The NDA has one-fourth of its allies from Tamil Nadu and Puducherry. It has four allies in Maharashtra, three in Northeast, Gorkha Janmukti Morcha in West Bengal, Maharashtra Gomantak Party in Goa, one in UP, Shiromani Akali Dal in Punjab, two in Andhra Pradesh, two in Kerala, two in Bihar and one in Haryana.

The party wanted to strike an alliance with the Indian National Lok Dal in Haryana but couldn’t, as it had already tied up with the latter’s rival the Haryana Janhit Congress. The BJP is confident the INLD will support an NDA government at the Centre. Of the 28, the BJP is the only national party. Barely a dozen are state parties and the rest unrecognised registered parties.

BJP leaders conceded that most of the parties in its coalition might not get more than a seat — and many might draw a blank. “But these alliances are important. All of these parties have dedicated vote banks in their areas of dominance, and these are votes that these parties can transfer to the BJP,” said a senior Bihar BJP leader. He cited examples of Ram Vilas Paswan’s Lok Janshakti Party (LJP) and Upendra Kushwaha-led Rashtriya Loksamata Party. He said the Paswan community in Bihar comprised 50,000 to 60,000 voters in a majority of Bihar’s 40 seats. The Kushwaha community also has a sizeable presence in several of the seats. The BJP has allocated seven seats to LJP. “These votes will help BJP candidates,” said the leader.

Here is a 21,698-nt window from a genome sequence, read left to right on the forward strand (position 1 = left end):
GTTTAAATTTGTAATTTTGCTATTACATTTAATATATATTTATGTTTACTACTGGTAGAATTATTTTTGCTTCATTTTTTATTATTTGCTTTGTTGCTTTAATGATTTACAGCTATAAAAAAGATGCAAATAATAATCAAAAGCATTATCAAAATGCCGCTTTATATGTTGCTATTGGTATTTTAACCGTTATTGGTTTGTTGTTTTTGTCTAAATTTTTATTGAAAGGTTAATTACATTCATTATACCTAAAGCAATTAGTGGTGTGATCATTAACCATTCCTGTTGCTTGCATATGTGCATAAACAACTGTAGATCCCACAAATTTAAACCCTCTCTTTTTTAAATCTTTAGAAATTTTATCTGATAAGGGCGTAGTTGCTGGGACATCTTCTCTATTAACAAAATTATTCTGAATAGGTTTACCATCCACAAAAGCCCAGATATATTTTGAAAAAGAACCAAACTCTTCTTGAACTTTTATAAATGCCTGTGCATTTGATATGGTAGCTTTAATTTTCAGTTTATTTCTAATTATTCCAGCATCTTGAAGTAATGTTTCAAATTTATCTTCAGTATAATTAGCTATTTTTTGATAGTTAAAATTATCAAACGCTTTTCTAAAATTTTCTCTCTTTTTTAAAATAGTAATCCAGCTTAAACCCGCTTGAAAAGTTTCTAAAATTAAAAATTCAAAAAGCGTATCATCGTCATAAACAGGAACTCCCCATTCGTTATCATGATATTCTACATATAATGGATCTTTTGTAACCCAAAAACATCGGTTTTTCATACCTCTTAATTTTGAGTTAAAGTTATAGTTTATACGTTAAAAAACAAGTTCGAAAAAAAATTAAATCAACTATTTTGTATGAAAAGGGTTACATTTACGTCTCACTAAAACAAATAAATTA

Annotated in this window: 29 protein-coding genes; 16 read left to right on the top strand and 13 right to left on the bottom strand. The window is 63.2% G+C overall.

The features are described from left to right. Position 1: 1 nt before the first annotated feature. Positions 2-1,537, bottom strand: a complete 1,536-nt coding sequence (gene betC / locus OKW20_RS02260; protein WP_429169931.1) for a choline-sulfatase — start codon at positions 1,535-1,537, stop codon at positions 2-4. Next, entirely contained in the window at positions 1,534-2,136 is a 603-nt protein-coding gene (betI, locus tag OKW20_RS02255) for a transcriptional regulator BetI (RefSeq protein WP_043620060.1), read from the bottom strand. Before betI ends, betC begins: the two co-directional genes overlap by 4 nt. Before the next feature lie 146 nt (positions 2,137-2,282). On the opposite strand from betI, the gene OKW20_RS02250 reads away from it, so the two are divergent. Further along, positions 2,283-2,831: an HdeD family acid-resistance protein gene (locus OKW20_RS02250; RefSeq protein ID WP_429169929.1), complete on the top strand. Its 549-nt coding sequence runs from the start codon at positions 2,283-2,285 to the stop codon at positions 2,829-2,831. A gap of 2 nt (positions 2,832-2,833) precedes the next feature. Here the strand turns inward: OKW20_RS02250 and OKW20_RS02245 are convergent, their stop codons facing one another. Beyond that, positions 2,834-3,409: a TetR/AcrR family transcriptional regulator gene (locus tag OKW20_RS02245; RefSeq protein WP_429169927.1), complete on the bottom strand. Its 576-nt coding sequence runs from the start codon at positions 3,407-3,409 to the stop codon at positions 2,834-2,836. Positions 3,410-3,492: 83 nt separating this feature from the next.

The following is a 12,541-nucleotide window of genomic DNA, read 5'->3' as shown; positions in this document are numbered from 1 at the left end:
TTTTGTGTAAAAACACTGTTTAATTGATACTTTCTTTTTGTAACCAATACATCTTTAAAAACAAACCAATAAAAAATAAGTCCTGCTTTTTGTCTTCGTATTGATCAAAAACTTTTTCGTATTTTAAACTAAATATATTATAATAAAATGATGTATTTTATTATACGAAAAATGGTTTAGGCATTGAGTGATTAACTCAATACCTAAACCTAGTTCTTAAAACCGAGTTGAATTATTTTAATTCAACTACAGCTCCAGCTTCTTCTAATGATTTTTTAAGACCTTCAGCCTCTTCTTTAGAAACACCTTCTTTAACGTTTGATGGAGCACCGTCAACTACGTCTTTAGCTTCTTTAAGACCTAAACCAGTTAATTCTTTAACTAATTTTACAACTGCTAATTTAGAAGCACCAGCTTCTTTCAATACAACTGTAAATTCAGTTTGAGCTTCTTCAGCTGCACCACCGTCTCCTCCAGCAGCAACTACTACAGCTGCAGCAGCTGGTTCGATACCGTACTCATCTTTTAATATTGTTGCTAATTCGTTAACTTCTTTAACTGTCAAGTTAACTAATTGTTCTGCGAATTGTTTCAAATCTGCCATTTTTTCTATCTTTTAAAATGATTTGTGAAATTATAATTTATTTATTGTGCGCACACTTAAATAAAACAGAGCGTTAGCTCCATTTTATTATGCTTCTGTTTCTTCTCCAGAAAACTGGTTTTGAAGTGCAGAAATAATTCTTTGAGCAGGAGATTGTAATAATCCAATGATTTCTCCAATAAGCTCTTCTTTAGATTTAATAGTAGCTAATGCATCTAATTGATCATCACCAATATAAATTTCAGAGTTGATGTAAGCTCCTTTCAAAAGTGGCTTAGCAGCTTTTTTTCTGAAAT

In UP, the BJP’s tie-up with the Apna Dal is based on a similar logic. The Apna Dal, a party of Kurmis which are an OBC community, is contesting two seats in eastern UP. It has a support base of a lakh or more in several of Eastern UP’s 28-seats. It even boasts of having won an MLA seat in the Varanasi Lok Sabha constituency. The BJP-Apna Dal alliance has made Modi’s victory there much more assured.

The alliances in Maharashtra with the Republican Party of India (Athawale), Rashtriya Samaj Paksha and Swabhiman Paksha are also based on caste alliances. RPI has a good support among Dalits and the BJP brought its leader Ramdas Athavale to the Rajya Sabha earlier this year. The other two parties have support among peasants.